It's the Most Reflective Time of the Year

By Vince Hanks (TMFElwood)

NORTHVILLE, MICHIGAN (Dec. 23, 1999) -- Like a marathon runner weaving and stumbling down the stretch, 1999 is nearing the conclusion of its 365-day journey. The final representative of the '90s is looking for that last gulp of Gatorade from a supportive bystander as it musters up the strength to break that finish line tape, then collapse into the arms of history.

It's this time of year that I become most reflective. I look at my portfolio, its performance, my goals, the future, and I think. Now, I'll admit, I do this pretty much all year round. There's nothing especially significant about an artificial border represented by a change in the date. Still, some closure in a timeline can be good for the soul. Beginnings need endings. Just as I think extended trading hours are a bad idea -- but that's a horse of a different color.

I think about the course of my portfolio savings. Am I on track? What do I need to change, if anything? Is it possible to add just a little more each month? I think about my job, about possible travel plans, about the friends and family that I just do not see enough. Most importantly, though, I think about when they'll finally come out with Spam Lite.

Then, I think about the future. No, not who'll win the Stanley Cup this year, I mean the distant future. Retirement. Sounds often like a dream and a curse, rolled up into one. This is the time of year that I realize that I probably don't think about retirement enough. Oh, sure, you can say that's what I'm doing every day by socking away all the money I can spare into the best savings vehicle available to Fools, the stock market. As usual, you have a good point. Still, I have to wonder. Am I taking full advantage of the IRAs available to me? Am I maxing out my 401(k) possibilities? Should I consider an annuity? Heck, do I even truly know what an annuity is? All things considered, am I planning enough for retirement?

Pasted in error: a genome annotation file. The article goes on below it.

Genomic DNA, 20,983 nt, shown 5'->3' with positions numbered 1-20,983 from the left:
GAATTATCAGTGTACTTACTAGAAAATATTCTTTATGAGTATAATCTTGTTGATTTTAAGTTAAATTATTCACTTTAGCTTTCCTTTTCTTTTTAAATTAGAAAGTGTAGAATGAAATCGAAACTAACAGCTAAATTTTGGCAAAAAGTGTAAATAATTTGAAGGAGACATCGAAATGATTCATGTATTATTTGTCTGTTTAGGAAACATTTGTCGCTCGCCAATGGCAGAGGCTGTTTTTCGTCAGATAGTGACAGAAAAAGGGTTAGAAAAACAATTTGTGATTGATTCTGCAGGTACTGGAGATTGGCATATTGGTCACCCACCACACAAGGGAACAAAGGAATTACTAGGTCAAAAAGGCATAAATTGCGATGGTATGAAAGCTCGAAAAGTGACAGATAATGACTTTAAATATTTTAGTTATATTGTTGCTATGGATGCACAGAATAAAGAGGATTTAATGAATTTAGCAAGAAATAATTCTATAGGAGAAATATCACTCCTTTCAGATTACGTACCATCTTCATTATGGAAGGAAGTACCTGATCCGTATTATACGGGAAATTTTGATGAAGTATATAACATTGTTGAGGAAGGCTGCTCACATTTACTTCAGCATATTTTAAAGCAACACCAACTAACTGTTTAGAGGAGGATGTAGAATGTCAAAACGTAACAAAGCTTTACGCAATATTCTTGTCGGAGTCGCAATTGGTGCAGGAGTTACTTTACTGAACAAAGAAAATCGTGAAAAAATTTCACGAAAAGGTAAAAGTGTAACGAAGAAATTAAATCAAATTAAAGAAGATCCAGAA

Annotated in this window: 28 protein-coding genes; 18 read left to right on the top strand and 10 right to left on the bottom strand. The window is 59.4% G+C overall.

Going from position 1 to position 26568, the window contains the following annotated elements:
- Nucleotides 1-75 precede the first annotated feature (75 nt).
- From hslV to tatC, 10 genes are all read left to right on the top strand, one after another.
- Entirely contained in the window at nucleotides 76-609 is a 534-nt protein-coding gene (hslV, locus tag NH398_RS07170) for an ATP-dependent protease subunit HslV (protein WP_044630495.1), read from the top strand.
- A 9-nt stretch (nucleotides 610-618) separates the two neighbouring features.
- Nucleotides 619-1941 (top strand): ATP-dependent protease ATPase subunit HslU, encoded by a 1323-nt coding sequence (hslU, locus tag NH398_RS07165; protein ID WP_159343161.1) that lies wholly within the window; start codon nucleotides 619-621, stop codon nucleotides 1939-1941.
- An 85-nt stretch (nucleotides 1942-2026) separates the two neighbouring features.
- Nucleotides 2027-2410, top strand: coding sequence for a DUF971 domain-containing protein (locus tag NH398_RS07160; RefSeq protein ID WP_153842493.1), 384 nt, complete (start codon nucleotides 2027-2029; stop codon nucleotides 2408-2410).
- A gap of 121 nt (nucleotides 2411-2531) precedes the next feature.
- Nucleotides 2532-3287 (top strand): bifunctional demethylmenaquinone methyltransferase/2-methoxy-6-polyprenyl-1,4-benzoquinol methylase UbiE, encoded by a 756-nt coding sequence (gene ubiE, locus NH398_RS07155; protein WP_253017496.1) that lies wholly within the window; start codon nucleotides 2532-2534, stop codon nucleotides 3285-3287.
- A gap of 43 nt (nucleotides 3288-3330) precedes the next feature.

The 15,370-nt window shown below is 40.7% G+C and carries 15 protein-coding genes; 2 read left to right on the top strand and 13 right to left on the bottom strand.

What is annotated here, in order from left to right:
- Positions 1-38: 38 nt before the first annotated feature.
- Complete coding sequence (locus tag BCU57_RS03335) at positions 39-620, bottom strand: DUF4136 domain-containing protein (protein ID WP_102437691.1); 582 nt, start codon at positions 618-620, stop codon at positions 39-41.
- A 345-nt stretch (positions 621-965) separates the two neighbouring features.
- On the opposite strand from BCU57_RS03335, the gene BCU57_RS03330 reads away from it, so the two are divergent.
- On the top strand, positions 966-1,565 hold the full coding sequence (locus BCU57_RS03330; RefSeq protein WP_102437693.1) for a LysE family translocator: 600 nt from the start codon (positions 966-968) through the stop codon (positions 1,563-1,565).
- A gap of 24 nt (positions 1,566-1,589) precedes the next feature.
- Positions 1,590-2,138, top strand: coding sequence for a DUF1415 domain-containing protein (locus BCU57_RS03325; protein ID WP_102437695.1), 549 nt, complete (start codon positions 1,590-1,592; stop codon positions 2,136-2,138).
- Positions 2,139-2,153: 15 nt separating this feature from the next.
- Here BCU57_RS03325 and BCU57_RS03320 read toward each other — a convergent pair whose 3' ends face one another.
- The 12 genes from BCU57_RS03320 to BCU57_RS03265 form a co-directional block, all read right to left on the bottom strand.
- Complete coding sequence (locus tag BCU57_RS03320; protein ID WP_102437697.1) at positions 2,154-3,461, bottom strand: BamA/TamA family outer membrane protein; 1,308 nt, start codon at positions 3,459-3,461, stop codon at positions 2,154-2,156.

I'm in luck. I live in an age where information is as freely available as snow in Canada's Yukon territory. Ten years ago, where would I have turned with my queries? I wouldn't have. I didn't. There was no Internet in anything close to its present form. David and Tom Gardner were absolute strangers. I was much more an idiot than a Fool. (Hey, I was in college. Cut me some slack.) Point is, the answers are there for me now. I can even access them 24 hours a day, in a comfortable, forgiving environment. I can exchange thoughts and ideas with like-minded Fools and not so like-minded Fools. I can even follow a set of real-money portfolios, designed for various retirement scenarios.

I'll be spending a good deal of time in the new Fool Retirement area in the days and years to come. David Braze (TMF Pixy) and Dayana Yochim (TMF School) have done an outstanding job putting this simply superb feature together, and I'm going to take full advantage of it. This is my reflective time. I have things to ponder and answers to seek. Guidance is waiting for me.

How about you? Have you thought about and planned enough for retirement? What's stopping you? As my Father used to say to those ahead of us at a traffic light, "It's not gonna get any greener."

Portfolio Update: A buzzing in the cup that's connected by string to Fool HQ tells me that the December portfolio funds will be will be split $50/$50, going to Johnson & Johnson (NYSE: JNJ) and Intel (Nasdaq: INTC).

Drip on, Fools!

Drip Portfolio

12/23/99 Closing Numbers
Ticker Company Dly Pr Chg Price

  Day Week Month Year
To Date
Drip 1.76% 1.07% -1.78% 15.05% 30.85% 11.82%
S&P 500 1.56% 2.62% 4.99% 18.64% 55.34% 20.08%
S&P 500(DA) 1.56% 2.62% 4.99% 19.22% 57.97% 20.92%
S&P 500(DCA) n/a n/a n/a n/a 30.68% 11.76%
NASDAQ .82% 5.77% 18.98% 81.03% 152.90% 47.04%

Trade Date # Shares Ticker Cost/Share Price LT % Val Chg

Trade Date # Shares Ticker Cost Value LT $ Val Ch
  Cash: $24.36  
  Total: $4,233.32  

• S&P 500 (DA) = dividend adjusted. Dividends have been added to the total return of the index.

Drip Port launched with $500 on July 28, 1997, adds $100 to invest every month, and the goal is to own $150,000 in stock by August of the year 2017. Due to the slow nature of dollar-cost-averaging and our relatively significant starting costs, we do not expect to seriously challenge the S&P 500 for the first three to five years as we build an investment base. The long-term advantages of dollar-cost-averaging still overcome the short-term disadvantages, however. Final note: our investment in Campbell Soup is frozen due to fees instituted in its investment plan. Click here for a history of all Drip Port transactions.